Moving Into the Slow Lane


Vasily Astrov, Alexandra Bykova, Rumen Dobrinsky, Richard Grieveson, Doris Hanzl-Weiss, Peter Havlik, Mario Holzner, Gabor Hunya, Sebastian Leitner, Isilda Mara, Olga Pindyuk, Leon Podkaminer, Sandor Richter, Hermine Vidovic and Goran Vukšić

wiiw Forecast Report No. Spring 2019, March 2019
181 pages including 39 Tables and 68 Figures

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OVERVIEW 2017-2018 AND OUTLOOK 2019-2021
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Summary of key recent macroeconomic data for CESEE, and overview of new wiiw forecasts for 2019-2021 (Excel file)

1.1 International economic environment
by Mario Holzner
Economic growth in the G20 and the eurozone peaked in the 3rd quarter of 2017 and has been decelerating ever since. Slowdowns in China and Germany are particularly notable, and important from the perspective of CESEE. Global monetary policy remains extraordinarily loose, and is likely to remain so. Despite increased global uncertainties – including Brexit, reduced global trade volumes and fears of a renewed euro crisis – our expectation is that eurozone growth will only decelerate slowly over the forecast period.
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2.1 CESEE overview: Slower growth is here
by Richard Grieveson
Growth in much of CESEE is still at or close to its best level since the global financial crisis, and the outlook for 2019-21 is reasonably positive for most. This reflects a combination of strong wage rises, low interest rates, and a generally good outlook for investment. However, growth has now peaked for CESEE, and most of the region’s economies will expand more slowly in 2019-21 than in 2016-18. The slowdown in key sources of final demand such as Germany and China will weigh on exports. Regionally, the main challenges are increasingly severe labour shortages, the impact of global developments on confidence, and the potential for lower EU funds inflows. Authoritarianism, state capture and interference in the independence of institutions are all on the rise, creating significant risks for growth in the medium and long term.
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2.2 What are the chances of new conditionality in the next EU budget?
by Sandor Richter
The negotiations on the next seven-year EU budget will reach a decisive stage this year and next. The main issues will be how to mitigate the impact of Brexit (whatever happens); a new conditionality related to respect for the rule of law and the fundamental values of democracy in beneficiary Member States; and, finally, the search for innovative solutions to reduce the risk of corruption related to EU transfers.
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3.1 CESEE risk matrix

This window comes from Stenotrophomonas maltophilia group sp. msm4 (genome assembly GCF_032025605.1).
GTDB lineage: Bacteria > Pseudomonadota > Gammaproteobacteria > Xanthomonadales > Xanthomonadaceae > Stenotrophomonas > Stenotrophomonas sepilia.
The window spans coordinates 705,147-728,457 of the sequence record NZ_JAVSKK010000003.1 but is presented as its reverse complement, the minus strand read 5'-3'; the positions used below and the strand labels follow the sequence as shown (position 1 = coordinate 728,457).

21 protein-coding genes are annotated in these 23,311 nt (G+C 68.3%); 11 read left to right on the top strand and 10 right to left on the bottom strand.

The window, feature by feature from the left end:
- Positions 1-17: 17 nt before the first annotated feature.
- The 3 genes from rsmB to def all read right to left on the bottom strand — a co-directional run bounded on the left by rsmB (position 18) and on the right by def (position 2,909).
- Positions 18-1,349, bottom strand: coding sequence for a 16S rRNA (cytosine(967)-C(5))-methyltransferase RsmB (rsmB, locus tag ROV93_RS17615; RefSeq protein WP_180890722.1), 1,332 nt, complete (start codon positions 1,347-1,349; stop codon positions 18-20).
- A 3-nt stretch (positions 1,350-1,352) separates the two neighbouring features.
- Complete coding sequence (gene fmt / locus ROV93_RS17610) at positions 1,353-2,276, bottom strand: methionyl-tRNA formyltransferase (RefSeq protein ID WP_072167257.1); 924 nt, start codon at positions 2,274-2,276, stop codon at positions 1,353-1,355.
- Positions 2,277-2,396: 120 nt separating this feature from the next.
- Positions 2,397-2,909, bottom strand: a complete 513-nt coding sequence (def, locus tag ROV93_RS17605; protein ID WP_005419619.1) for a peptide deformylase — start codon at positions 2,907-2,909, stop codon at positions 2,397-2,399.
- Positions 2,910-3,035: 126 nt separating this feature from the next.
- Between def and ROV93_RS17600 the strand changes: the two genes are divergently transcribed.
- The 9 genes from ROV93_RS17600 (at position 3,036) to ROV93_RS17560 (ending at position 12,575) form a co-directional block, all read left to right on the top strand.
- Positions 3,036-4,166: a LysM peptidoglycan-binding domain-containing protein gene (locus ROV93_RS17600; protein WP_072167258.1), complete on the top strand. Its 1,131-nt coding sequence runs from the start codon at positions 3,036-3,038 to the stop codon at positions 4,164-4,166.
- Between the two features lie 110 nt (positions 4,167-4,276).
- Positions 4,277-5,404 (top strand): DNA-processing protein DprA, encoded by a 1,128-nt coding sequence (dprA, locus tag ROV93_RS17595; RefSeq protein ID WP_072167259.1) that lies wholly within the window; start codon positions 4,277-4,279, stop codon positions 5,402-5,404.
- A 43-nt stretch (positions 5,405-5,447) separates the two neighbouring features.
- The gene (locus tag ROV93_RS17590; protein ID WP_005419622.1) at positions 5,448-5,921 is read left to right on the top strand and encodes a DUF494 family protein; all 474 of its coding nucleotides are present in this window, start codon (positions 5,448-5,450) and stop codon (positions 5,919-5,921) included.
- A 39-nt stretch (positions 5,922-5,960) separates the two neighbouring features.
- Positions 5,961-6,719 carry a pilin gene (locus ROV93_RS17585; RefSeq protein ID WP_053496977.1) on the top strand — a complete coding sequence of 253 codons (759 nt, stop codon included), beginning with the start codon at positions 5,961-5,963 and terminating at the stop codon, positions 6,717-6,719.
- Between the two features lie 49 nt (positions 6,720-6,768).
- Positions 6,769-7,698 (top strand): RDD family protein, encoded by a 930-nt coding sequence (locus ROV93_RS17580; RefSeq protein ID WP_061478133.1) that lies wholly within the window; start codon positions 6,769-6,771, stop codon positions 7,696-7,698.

Downside risks to the economic outlook in CESEE are high, reflecting a potentially volatile mixture of regional and global factors. For the region as a whole, we are most worried about higher US tariffs on EU exports, and the spillovers from a re-emergence of the eurozone crisis.
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4.1 Convergence monitor: A long way to go
by Mario Holzner
Romania has posted the best convergence performance over the past five years, but this was only achieved through massive fiscal stimuli, the sustainability of which might be questionable over the longer run. Over the same period, Serbia, Ukraine, Kazakhstan, Belarus and Russia posted the worst convergence performance, experiencing at best stagnation relative to Germany.
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4.2 Business cycle monitor: Still watching labour markets and property prices
by Alexandra Bykova
Across the region, potential overheating remains most evident in tight labour markets, higher external debt, elevated property prices, and negative real interest rates. In this context, inflation remains notably weak.
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4.3 Credit monitor: Rapid household loan growth in CIS + Ukraine
by Olga Pindyuk
Household credit growth remains generally much stronger than that to corporates, although the latter is picking up in most places. Asset quality has improved significantly almost everywhere. Potential concerns include high household credit growth in the CIS + Ukraine, and negative real interest rates for the eurozone countries and some other parts of EU-CEE.
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4.4 FDI monitor: Inflows up in the EU-CEE11 and the Western Balkans; down in Russia
by Gabor Hunya